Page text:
Discorso pronunciato dall’Italia al Dibattito Aperto del Consiglio di Sicurezza su “Women, Peace and Security”. —
Italy aligns itself with the statement submitted by the European Union and by the President of the Group of Friends of Women, Peace and Security on behalf of a cross-regional group of Countries, and would like to add a few remarks in its national capacity.
We welcome the organization of this open debate on the occasion of the twentieth anniversary of UNSC Resolution 1325, which highlighted how women and a gender perspective are relevant to negotiating peace agreements, planning and participating in peacekeeping operations, and reconstructing war-torn societies with a view to achieve sustainable peace. In other terms, the Resolution defined how women’s participation, at all levels, can be a basic element of resilient and stable societies.
Ever since the adoption of UNSCR 1325 and the launching of the WPS agenda, the Security Council has adopted several other important resolutions, focusing on specific aspects of the agenda and its implementation. It is essential for the Council to keep on promoting further advancement of the WPS agenda and to resist any pushbacks. At the same time, the importance of the WPS agenda requires that all relevant UN organs and entities constantly reaffirm their commitment towards its full implementation and contribute to mainstream it in their activities.
Twenty years on, in spite of their meaningful contribution to conflict resolution, women are still heavily under-represented in peace processes. It is a primary responsibility of the Member States, alongside the United Nations, that this gets corrected and Italy is unwaveringly committed to this goal.
In the last years we have stepped up our efforts to mainstream the participation of women in peace processes in all our relevant policies and activities. In December 2016, we launched Italy’s third National Action Plan on Women Peace and Security for the 2016-2020 period. The Italian Parliament allocated 4 million Euro in support of the Plan’s implementation, which made Italy one of the very few countries devoting public funding to the implementation of its National Action Plan.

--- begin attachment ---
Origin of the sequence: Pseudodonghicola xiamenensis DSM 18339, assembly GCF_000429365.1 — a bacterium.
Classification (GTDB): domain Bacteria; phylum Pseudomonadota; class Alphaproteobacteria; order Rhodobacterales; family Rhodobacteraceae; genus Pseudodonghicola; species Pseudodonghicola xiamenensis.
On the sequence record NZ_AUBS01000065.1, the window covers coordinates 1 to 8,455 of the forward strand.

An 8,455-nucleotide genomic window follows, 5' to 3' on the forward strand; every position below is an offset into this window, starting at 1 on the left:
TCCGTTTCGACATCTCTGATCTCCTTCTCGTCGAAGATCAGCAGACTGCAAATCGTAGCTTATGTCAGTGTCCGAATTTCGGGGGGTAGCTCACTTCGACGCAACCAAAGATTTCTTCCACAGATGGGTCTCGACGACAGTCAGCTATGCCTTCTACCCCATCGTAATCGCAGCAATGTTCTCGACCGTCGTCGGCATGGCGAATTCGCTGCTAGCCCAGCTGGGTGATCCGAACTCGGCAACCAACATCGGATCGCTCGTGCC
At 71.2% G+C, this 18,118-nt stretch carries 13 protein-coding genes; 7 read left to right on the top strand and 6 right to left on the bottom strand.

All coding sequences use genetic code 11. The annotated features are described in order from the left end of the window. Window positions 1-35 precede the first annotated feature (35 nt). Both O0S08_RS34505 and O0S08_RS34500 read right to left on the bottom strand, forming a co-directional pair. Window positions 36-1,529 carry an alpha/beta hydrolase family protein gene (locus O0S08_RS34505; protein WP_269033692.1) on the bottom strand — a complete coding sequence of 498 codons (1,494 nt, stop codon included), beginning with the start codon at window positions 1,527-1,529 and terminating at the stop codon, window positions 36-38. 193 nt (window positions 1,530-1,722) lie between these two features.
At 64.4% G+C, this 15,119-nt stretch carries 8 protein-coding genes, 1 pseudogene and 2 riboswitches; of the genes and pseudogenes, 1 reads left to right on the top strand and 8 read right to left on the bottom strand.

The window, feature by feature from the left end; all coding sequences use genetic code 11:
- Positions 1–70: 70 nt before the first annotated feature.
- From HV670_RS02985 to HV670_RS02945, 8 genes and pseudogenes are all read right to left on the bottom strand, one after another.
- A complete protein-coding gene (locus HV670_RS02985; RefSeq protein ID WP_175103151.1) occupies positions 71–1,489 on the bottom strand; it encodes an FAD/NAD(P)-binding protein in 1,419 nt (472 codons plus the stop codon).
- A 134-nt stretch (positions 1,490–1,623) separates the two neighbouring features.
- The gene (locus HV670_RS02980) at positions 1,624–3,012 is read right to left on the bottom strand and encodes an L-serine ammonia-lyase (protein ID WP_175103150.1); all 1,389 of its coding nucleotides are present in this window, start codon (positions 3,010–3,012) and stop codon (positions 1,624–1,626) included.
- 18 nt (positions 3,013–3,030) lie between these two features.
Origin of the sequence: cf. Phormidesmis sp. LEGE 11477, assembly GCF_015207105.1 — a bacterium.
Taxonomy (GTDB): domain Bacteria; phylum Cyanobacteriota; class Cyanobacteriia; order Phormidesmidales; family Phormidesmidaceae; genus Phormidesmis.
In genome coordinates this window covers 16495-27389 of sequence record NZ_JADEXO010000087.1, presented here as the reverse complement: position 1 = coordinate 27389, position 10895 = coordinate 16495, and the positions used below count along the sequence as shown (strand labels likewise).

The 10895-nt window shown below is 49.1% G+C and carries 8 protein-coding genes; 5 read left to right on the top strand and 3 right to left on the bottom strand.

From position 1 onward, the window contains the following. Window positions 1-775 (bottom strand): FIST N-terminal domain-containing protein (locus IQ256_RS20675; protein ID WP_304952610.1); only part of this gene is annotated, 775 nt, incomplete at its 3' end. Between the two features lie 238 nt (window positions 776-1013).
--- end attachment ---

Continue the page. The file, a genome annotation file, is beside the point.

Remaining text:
The following year, in October, we launched the Mediterranean Women Mediators Network, which is a proud co-founder of the Global Alliance.
While we are proud that our efforts have been paying off, we are resolved to engage further. We are sparing no effort to further develop the Mediterranean Women Mediators Network, through the opening of new local antennas. Two of these were recently inaugurated in Turkey and Cyprus, and a third one will be opened in Kosovo next November 18th.
Next month, within the framework of the MED Dialogues, we will organize the Fourth edition of the Women’s Forum, in order to raise awareness on the WPS Agenda and to gather inspiring women for a fruitful exchange of ideas.
At the same time, we are looking beyond 2020. We are currently engaged in the drafting of our fourth National Action Plan on WPS (2020-2024), with the active contribution of civil society organizations, academia, NGOs, private sectors and trade unions. These actors will also be heavily involved in implementing the Plan.
Mr. President, the road ahead of us is still long and winding. We need to join our efforts to face the challenges to the full implementation of the WPS agenda. Italy will continue to play its part in this collective endeavor.